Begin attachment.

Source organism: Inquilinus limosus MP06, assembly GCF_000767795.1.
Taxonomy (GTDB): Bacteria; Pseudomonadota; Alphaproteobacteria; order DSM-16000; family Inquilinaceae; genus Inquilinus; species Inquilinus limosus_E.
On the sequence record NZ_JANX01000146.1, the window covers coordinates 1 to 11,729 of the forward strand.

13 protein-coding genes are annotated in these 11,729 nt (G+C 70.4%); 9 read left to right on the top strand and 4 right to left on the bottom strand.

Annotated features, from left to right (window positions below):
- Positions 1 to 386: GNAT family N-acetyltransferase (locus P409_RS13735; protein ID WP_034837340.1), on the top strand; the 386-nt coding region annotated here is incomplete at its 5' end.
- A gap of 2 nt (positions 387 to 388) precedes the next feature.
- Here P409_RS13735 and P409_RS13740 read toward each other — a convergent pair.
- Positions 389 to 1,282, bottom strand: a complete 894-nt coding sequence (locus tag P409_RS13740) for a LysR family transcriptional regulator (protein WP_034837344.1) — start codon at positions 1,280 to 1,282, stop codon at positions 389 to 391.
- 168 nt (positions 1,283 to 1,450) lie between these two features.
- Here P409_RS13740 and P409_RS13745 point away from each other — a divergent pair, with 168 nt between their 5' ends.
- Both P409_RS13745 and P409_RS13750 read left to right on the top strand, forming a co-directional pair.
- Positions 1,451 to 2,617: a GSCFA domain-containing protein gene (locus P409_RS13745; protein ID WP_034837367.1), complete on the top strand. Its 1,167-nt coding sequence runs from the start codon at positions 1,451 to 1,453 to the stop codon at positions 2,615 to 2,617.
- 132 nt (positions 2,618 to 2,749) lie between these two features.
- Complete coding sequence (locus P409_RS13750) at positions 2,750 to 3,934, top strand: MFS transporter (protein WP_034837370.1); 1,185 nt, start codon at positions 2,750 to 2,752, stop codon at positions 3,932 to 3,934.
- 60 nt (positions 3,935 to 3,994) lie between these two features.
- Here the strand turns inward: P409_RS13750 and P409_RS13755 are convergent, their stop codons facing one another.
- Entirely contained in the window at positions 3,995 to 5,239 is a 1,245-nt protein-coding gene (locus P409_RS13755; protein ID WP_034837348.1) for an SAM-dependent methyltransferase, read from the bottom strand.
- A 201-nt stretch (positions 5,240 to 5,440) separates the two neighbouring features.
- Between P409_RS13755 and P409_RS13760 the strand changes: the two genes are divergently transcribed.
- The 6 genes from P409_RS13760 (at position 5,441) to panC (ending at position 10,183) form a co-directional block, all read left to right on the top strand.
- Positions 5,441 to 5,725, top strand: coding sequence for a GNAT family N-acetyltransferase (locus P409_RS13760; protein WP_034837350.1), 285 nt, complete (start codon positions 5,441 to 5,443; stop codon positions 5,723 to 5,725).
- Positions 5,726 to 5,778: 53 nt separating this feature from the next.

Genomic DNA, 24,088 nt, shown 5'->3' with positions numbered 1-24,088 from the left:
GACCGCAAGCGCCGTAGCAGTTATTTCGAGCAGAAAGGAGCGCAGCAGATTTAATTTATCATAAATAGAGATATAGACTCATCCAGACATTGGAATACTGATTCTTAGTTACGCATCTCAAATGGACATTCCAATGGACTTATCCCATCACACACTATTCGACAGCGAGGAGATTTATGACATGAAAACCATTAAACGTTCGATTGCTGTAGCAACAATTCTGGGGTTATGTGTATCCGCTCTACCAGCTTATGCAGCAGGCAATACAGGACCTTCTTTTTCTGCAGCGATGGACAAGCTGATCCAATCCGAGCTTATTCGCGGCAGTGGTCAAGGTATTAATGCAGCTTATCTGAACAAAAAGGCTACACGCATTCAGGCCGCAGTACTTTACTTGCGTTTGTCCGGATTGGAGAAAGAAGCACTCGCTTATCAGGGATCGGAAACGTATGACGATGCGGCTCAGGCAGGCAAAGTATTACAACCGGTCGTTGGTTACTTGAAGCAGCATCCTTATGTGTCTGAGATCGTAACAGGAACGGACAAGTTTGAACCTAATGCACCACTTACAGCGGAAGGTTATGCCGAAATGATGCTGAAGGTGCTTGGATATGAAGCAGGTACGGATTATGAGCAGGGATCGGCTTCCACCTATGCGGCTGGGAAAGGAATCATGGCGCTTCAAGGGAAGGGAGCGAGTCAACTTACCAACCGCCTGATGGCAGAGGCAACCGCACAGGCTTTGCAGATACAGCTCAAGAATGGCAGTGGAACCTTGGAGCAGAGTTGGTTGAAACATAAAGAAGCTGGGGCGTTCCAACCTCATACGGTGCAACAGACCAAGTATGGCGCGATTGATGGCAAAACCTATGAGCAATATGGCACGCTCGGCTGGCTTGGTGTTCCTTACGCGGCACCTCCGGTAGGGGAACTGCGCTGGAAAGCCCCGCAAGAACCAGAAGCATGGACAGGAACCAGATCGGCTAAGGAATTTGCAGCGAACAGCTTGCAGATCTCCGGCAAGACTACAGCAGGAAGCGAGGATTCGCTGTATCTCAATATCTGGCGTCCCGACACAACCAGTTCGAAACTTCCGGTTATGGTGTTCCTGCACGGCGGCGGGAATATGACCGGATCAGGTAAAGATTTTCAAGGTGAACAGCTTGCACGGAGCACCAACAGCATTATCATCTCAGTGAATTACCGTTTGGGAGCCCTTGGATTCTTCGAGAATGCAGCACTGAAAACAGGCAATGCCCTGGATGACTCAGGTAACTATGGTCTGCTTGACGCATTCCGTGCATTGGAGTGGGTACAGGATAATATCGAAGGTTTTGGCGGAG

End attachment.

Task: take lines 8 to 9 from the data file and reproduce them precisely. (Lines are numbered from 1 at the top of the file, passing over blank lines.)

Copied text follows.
- Here P409_RS13735 and P409_RS13740 read toward each other — a convergent pair.
- Positions 389 to 1,282, bottom strand: a complete 894-nt coding sequence (locus tag P409_RS13740) for a LysR family transcriptional regulator (protein WP_034837344.1) — start codon at positions 1,280 to 1,282, stop codon at positions 389 to 391.